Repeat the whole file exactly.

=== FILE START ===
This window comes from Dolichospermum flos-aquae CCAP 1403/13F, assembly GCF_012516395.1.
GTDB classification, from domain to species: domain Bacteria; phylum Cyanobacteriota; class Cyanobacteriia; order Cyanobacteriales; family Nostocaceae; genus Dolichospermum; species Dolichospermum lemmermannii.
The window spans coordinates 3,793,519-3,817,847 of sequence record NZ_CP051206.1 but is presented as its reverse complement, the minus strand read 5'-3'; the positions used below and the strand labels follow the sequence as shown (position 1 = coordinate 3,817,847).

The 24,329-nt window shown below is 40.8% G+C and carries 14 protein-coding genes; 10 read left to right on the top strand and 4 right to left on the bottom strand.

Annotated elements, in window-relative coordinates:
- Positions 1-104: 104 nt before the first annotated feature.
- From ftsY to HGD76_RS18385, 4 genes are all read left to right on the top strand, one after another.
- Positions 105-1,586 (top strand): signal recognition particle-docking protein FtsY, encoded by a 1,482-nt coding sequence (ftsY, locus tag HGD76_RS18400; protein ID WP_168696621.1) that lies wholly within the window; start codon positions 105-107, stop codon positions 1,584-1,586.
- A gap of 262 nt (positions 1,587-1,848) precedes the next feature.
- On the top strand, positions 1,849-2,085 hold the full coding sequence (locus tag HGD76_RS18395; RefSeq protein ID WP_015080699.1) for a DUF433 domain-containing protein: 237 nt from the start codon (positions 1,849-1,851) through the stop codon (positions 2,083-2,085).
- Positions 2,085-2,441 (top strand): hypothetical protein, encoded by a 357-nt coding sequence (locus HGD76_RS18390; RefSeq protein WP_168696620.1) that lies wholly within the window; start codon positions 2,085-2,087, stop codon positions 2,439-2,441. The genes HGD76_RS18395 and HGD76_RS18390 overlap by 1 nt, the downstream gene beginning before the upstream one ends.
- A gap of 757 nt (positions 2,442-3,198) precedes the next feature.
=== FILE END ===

This window comes from Dolichospermum flos-aquae CCAP 1403/13F, assembly GCF_012516395.1.
GTDB classification, from domain to species: domain Bacteria; phylum Cyanobacteriota; class Cyanobacteriia; order Cyanobacteriales; family Nostocaceae; genus Dolichospermum; species Dolichospermum lemmermannii.
The window spans coordinates 3,793,519-3,817,847 of sequence record NZ_CP051206.1 but is presented as its reverse complement, the minus strand read 5'-3'; the positions used below and the strand labels follow the sequence as shown (position 1 = coordinate 3,817,847).

The 24,329-nt window shown below is 40.8% G+C and carries 14 protein-coding genes; 10 read left to right on the top strand and 4 right to left on the bottom strand.

Annotated elements, in window-relative coordinates:
- Positions 1-104: 104 nt before the first annotated feature.
- From ftsY to HGD76_RS18385, 4 genes are all read left to right on the top strand, one after another.
- Positions 105-1,586 (top strand): signal recognition particle-docking protein FtsY, encoded by a 1,482-nt coding sequence (ftsY, locus tag HGD76_RS18400; protein ID WP_168696621.1) that lies wholly within the window; start codon positions 105-107, stop codon positions 1,584-1,586.
- A gap of 262 nt (positions 1,587-1,848) precedes the next feature.
- On the top strand, positions 1,849-2,085 hold the full coding sequence (locus tag HGD76_RS18395; RefSeq protein ID WP_015080699.1) for a DUF433 domain-containing protein: 237 nt from the start codon (positions 1,849-1,851) through the stop codon (positions 2,083-2,085).
- Positions 2,085-2,441 (top strand): hypothetical protein, encoded by a 357-nt coding sequence (locus HGD76_RS18390; RefSeq protein WP_168696620.1) that lies wholly within the window; start codon positions 2,085-2,087, stop codon positions 2,439-2,441. The genes HGD76_RS18395 and HGD76_RS18390 overlap by 1 nt, the downstream gene beginning before the upstream one ends.
- A gap of 757 nt (positions 2,442-3,198) precedes the next feature.